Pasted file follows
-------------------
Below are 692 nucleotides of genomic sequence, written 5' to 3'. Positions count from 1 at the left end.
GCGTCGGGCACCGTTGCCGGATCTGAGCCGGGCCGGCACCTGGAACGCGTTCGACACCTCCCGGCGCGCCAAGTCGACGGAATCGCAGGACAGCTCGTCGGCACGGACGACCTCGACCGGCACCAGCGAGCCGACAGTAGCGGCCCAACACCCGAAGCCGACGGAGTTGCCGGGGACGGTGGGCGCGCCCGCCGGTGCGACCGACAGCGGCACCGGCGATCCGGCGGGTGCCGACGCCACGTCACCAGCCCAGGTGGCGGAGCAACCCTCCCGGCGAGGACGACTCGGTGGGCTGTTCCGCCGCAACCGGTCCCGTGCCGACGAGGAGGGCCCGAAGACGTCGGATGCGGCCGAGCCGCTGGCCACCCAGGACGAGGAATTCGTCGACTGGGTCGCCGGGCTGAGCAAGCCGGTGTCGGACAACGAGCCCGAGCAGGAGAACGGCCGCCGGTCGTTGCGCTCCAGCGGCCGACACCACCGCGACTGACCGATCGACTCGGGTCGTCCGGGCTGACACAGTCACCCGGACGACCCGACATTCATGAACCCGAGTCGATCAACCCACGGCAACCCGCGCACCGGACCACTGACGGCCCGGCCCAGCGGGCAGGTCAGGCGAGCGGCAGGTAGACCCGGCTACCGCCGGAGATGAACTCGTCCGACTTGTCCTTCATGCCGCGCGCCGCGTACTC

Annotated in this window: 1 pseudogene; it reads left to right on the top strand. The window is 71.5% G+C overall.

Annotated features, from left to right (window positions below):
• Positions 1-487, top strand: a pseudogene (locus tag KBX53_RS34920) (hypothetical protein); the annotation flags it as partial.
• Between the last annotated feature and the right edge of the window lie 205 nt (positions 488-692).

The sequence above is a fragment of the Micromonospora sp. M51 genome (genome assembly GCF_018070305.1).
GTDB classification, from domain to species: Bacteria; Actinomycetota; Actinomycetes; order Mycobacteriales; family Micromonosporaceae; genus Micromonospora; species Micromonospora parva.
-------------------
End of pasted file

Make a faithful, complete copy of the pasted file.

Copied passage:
Below are 692 nucleotides of genomic sequence, written 5' to 3'. Positions count from 1 at the left end.
GCGTCGGGCACCGTTGCCGGATCTGAGCCGGGCCGGCACCTGGAACGCGTTCGACACCTCCCGGCGCGCCAAGTCGACGGAATCGCAGGACAGCTCGTCGGCACGGACGACCTCGACCGGCACCAGCGAGCCGACAGTAGCGGCCCAACACCCGAAGCCGACGGAGTTGCCGGGGACGGTGGGCGCGCCCGCCGGTGCGACCGACAGCGGCACCGGCGATCCGGCGGGTGCCGACGCCACGTCACCAGCCCAGGTGGCGGAGCAACCCTCCCGGCGAGGACGACTCGGTGGGCTGTTCCGCCGCAACCGGTCCCGTGCCGACGAGGAGGGCCCGAAGACGTCGGATGCGGCCGAGCCGCTGGCCACCCAGGACGAGGAATTCGTCGACTGGGTCGCCGGGCTGAGCAAGCCGGTGTCGGACAACGAGCCCGAGCAGGAGAACGGCCGCCGGTCGTTGCGCTCCAGCGGCCGACACCACCGCGACTGACCGATCGACTCGGGTCGTCCGGGCTGACACAGTCACCCGGACGACCCGACATTCATGAACCCGAGTCGATCAACCCACGGCAACCCGCGCACCGGACCACTGACGGCCCGGCCCAGCGGGCAGGTCAGGCGAGCGGCAGGTAGACCCGGCTACCGCCGGAGATGAACTCGTCCGACTTGTCCTTCATGCCGCGCGCCGCGTACTC

Annotated in this window: 1 pseudogene; it reads left to right on the top strand. The window is 71.5% G+C overall.

Annotated features, from left to right (window positions below):
• Positions 1-487, top strand: a pseudogene (locus tag KBX53_RS34920) (hypothetical protein); the annotation flags it as partial.
• Between the last annotated feature and the right edge of the window lie 205 nt (positions 488-692).

The sequence above is a fragment of the Micromonospora sp. M51 genome (genome assembly GCF_018070305.1).
GTDB classification, from domain to species: Bacteria; Actinomycetota; Actinomycetes; order Mycobacteriales; family Micromonosporaceae; genus Micromonospora; species Micromonospora parva.